"Look, baby, I caught you something." He held his catch up; it blinked on and off thrice before I leaned over and blew gently on it to spur it to flight.
"I hope I didn't hurt him," Jimmy said.
"I'm sure you didn't, dove."
My papaw died this morning. I didn't call him or go home on Father's Day this year even though I told myself over and over that if I didn't go, I'd miss my last chance. He'd been bed-ridden for over a year. I knew, yet still I didn't go. Last time I saw him was Christmas.
I hope he had a happy life. He was always such a gruff, hard-ass, old man during my childhood. He was quick to take a switch to my cousins or to make a jab about how much I was eating. He was always the mean, angry man in his recliner at holidays who shouted for us to be quiet. As he got older, people seemed to dismiss his remarks; he'd lost his bite or we'd lost our fear. Then he became less gruff and his sarcasm turned to humor. Perhaps he was just too tired to yell anymore. Perhaps I had just been too young to recognize the humor before. It wasn't until I got into my twenties that I started to figure out that he actually loved us.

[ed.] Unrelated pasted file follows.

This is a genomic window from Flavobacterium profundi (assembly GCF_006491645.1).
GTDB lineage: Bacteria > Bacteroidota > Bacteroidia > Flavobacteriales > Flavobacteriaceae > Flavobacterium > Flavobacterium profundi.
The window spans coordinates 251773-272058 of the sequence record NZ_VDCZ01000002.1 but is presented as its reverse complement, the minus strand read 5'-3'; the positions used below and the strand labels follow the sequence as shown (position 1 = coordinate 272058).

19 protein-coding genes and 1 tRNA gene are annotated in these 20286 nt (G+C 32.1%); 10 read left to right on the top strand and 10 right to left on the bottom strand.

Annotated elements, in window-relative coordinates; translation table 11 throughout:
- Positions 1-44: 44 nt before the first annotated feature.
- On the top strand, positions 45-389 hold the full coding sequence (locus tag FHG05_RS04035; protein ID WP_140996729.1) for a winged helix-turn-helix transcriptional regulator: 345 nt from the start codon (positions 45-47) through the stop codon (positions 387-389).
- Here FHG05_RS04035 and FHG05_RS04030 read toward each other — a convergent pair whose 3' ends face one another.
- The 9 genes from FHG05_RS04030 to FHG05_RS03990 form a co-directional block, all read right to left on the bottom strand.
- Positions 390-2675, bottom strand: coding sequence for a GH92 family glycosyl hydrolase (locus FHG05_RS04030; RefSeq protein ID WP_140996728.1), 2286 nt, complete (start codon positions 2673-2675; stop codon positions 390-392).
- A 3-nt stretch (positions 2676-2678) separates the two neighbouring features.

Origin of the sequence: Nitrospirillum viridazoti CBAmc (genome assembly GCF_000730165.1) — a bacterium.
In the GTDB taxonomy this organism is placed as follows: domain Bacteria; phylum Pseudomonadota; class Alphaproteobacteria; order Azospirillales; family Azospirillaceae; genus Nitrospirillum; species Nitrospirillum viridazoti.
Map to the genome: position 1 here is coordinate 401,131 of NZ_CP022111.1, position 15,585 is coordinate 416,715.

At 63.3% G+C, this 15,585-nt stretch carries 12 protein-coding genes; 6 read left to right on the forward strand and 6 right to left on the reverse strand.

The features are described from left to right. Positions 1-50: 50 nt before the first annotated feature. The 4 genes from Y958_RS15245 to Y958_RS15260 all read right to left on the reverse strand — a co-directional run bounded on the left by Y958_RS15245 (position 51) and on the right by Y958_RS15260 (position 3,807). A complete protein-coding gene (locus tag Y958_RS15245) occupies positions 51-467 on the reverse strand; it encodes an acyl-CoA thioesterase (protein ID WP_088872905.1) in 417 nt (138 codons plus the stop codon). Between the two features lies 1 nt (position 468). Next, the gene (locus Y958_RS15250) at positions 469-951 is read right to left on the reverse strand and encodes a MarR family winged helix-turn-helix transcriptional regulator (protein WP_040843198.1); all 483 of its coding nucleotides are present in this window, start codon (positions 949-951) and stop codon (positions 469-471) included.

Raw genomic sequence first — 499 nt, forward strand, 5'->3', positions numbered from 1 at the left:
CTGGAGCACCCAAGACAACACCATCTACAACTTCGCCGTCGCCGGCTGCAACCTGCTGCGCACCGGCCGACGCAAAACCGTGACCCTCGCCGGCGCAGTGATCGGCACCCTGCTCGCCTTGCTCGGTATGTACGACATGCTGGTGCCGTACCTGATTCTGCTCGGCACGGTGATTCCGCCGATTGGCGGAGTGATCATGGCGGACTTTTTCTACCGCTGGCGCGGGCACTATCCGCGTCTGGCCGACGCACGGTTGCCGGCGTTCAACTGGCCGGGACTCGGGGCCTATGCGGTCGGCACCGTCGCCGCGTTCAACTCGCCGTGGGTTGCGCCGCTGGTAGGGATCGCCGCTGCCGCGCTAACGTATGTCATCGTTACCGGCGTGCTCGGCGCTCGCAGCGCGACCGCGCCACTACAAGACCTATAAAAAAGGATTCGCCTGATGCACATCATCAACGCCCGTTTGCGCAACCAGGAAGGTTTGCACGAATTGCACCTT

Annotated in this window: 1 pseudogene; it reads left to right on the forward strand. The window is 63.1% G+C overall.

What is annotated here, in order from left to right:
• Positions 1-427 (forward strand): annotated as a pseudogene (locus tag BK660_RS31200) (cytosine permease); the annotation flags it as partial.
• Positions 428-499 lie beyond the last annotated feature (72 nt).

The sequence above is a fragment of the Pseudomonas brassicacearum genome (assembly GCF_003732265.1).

His life was so much more, so much longer, than the brief time that I knew him. I suppose children are fated to know only the shadow of their parents and grandparents rather than the people, hale and happy, who they once were.
I don't think my father ever had a good relationship with him. I wonder if I'll be as calm as Daddy is in thirty years when I lose him.